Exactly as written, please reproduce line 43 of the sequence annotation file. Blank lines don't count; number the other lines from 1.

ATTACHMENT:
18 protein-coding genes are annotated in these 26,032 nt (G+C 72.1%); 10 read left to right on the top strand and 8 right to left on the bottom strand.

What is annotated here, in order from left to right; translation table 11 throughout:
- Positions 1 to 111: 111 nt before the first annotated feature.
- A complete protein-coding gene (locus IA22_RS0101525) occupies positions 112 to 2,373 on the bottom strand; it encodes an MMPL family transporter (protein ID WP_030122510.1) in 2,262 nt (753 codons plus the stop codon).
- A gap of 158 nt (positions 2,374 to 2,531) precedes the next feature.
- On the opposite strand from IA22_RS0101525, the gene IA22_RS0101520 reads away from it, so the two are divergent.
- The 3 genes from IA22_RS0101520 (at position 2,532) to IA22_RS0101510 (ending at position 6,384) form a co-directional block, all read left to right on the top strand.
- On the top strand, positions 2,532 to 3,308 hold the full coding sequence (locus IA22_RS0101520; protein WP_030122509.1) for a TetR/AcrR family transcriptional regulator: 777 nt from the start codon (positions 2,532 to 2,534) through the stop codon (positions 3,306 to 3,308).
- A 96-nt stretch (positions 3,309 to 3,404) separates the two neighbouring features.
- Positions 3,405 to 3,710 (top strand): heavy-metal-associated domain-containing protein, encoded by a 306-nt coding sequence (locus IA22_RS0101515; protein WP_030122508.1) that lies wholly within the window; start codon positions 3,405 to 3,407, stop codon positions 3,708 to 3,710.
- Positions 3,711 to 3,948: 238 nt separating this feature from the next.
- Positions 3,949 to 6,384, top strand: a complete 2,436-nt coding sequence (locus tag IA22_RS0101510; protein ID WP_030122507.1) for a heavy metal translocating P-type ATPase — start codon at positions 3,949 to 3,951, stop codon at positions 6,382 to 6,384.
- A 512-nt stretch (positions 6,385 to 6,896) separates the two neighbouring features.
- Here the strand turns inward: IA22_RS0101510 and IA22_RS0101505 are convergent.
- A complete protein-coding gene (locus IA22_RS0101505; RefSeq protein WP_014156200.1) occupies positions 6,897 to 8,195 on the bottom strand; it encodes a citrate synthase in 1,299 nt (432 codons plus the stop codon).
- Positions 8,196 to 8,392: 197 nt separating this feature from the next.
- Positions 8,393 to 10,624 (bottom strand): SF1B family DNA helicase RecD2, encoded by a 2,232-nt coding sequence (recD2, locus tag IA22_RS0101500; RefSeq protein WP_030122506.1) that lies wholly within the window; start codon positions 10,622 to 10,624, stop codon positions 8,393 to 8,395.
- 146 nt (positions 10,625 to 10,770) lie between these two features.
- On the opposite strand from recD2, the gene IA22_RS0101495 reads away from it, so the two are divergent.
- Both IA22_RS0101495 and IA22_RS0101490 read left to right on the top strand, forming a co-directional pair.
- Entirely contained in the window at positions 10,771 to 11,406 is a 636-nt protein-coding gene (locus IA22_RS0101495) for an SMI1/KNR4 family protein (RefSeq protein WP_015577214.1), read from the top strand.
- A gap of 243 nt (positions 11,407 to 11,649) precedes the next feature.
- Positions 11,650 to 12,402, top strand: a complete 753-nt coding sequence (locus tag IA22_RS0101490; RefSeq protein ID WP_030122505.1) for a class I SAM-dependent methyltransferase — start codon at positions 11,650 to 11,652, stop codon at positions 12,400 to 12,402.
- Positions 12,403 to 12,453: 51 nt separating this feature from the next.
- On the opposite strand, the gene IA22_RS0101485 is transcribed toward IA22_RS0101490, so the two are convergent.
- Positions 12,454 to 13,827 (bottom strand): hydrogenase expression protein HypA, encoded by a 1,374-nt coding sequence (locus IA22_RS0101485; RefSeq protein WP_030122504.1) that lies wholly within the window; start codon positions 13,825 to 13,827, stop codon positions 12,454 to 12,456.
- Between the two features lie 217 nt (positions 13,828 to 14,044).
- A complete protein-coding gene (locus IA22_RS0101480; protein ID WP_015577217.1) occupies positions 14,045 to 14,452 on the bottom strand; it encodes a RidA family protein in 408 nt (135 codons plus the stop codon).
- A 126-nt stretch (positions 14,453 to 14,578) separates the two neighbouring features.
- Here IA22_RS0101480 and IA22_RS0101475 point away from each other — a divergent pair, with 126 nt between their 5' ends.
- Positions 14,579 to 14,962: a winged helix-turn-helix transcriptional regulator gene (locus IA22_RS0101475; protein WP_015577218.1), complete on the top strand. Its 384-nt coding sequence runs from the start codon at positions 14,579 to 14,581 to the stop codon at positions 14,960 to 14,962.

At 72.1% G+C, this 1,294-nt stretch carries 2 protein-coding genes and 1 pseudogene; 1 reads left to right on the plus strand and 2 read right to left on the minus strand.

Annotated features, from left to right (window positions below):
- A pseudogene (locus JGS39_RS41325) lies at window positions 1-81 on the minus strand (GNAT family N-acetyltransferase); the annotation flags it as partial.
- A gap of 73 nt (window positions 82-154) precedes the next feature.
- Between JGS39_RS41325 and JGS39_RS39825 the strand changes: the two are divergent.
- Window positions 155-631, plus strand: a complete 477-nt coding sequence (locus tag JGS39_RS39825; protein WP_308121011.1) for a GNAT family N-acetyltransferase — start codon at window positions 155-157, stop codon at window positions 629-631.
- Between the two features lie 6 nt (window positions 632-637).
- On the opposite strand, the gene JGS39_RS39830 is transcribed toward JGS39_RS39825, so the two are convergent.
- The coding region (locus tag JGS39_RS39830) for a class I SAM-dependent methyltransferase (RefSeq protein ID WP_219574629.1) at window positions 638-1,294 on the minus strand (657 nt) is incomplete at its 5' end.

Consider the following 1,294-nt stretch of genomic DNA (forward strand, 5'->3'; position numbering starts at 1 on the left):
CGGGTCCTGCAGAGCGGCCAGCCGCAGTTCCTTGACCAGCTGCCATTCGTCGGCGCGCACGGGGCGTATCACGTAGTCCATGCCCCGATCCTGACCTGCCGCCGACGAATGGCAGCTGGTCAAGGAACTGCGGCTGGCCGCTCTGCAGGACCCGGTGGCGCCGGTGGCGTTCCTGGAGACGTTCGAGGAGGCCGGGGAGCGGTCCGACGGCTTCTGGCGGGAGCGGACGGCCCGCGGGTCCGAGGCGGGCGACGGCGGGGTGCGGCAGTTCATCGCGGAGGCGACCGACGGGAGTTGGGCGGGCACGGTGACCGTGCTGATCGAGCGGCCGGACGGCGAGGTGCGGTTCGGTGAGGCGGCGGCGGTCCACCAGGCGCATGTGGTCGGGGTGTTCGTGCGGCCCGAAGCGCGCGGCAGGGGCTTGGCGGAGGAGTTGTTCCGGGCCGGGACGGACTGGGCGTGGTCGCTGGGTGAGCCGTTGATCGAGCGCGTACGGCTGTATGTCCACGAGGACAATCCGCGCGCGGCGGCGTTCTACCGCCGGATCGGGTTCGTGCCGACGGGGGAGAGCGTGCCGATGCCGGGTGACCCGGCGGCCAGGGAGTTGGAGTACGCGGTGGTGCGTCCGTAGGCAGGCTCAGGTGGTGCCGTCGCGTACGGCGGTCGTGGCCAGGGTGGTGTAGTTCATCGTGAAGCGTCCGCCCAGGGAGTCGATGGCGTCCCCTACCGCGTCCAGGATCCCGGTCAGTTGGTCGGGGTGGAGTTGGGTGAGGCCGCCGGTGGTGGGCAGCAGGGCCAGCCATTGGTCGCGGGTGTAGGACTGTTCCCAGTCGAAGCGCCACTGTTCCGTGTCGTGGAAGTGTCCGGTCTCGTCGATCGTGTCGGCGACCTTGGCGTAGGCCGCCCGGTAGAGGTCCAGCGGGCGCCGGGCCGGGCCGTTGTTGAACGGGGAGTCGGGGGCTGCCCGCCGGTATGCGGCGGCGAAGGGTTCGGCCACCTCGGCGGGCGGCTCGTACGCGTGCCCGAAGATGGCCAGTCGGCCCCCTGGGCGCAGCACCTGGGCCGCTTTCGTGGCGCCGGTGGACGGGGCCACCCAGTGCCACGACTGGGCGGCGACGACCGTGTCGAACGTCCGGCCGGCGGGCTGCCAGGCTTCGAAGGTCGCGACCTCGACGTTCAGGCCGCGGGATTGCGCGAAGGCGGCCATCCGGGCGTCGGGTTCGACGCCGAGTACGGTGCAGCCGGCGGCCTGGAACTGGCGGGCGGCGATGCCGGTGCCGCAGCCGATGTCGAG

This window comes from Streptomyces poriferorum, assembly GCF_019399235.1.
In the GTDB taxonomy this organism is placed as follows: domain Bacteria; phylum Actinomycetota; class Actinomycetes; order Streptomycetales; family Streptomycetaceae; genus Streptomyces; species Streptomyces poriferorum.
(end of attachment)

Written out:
This window comes from Streptomyces poriferorum, assembly GCF_019399235.1.